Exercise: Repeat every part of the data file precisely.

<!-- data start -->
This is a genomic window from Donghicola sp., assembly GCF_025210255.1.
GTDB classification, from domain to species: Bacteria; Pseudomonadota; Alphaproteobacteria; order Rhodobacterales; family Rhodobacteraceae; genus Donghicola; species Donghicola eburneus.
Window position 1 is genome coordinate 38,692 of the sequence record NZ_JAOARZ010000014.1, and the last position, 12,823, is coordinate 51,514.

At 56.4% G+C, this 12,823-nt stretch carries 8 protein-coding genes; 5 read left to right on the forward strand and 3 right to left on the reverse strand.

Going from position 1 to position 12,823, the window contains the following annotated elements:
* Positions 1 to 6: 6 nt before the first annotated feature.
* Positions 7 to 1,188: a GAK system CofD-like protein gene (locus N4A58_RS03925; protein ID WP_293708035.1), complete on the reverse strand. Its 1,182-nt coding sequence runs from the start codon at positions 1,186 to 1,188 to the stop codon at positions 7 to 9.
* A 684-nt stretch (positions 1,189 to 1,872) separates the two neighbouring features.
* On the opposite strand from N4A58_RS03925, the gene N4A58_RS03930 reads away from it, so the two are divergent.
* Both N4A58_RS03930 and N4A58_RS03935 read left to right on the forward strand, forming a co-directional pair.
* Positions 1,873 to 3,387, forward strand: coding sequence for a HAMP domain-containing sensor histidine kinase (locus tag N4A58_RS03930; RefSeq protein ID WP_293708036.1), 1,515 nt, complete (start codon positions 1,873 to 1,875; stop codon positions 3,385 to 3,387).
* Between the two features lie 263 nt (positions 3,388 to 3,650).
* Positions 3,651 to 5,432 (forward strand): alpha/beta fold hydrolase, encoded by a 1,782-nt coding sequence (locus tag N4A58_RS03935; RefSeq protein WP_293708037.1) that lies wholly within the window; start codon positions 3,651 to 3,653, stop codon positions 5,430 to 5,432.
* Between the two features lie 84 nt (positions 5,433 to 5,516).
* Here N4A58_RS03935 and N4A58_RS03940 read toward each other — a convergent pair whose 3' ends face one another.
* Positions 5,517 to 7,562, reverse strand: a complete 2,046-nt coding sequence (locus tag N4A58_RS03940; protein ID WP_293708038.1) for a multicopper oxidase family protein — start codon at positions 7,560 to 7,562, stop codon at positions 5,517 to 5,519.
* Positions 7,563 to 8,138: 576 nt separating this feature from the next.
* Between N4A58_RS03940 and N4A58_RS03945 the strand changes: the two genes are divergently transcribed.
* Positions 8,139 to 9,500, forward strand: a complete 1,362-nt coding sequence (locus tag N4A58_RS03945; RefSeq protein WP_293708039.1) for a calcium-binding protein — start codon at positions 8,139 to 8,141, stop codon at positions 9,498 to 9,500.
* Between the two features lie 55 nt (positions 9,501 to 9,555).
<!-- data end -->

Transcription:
This is a genomic window from Donghicola sp., assembly GCF_025210255.1.
GTDB classification, from domain to species: Bacteria; Pseudomonadota; Alphaproteobacteria; order Rhodobacterales; family Rhodobacteraceae; genus Donghicola; species Donghicola eburneus.
Window position 1 is genome coordinate 38,692 of the sequence record NZ_JAOARZ010000014.1, and the last position, 12,823, is coordinate 51,514.

At 56.4% G+C, this 12,823-nt stretch carries 8 protein-coding genes; 5 read left to right on the forward strand and 3 right to left on the reverse strand.

Going from position 1 to position 12,823, the window contains the following annotated elements:
* Positions 1 to 6: 6 nt before the first annotated feature.
* Positions 7 to 1,188: a GAK system CofD-like protein gene (locus N4A58_RS03925; protein ID WP_293708035.1), complete on the reverse strand. Its 1,182-nt coding sequence runs from the start codon at positions 1,186 to 1,188 to the stop codon at positions 7 to 9.
* A 684-nt stretch (positions 1,189 to 1,872) separates the two neighbouring features.
* On the opposite strand from N4A58_RS03925, the gene N4A58_RS03930 reads away from it, so the two are divergent.
* Both N4A58_RS03930 and N4A58_RS03935 read left to right on the forward strand, forming a co-directional pair.
* Positions 1,873 to 3,387, forward strand: coding sequence for a HAMP domain-containing sensor histidine kinase (locus tag N4A58_RS03930; RefSeq protein ID WP_293708036.1), 1,515 nt, complete (start codon positions 1,873 to 1,875; stop codon positions 3,385 to 3,387).
* Between the two features lie 263 nt (positions 3,388 to 3,650).
* Positions 3,651 to 5,432 (forward strand): alpha/beta fold hydrolase, encoded by a 1,782-nt coding sequence (locus tag N4A58_RS03935; RefSeq protein WP_293708037.1) that lies wholly within the window; start codon positions 3,651 to 3,653, stop codon positions 5,430 to 5,432.
* Between the two features lie 84 nt (positions 5,433 to 5,516).
* Here N4A58_RS03935 and N4A58_RS03940 read toward each other — a convergent pair whose 3' ends face one another.
* Positions 5,517 to 7,562, reverse strand: a complete 2,046-nt coding sequence (locus tag N4A58_RS03940; protein ID WP_293708038.1) for a multicopper oxidase family protein — start codon at positions 7,560 to 7,562, stop codon at positions 5,517 to 5,519.
* Positions 7,563 to 8,138: 576 nt separating this feature from the next.
* Between N4A58_RS03940 and N4A58_RS03945 the strand changes: the two genes are divergently transcribed.
* Positions 8,139 to 9,500, forward strand: a complete 1,362-nt coding sequence (locus tag N4A58_RS03945; RefSeq protein WP_293708039.1) for a calcium-binding protein — start codon at positions 8,139 to 8,141, stop codon at positions 9,498 to 9,500.
* Between the two features lie 55 nt (positions 9,501 to 9,555).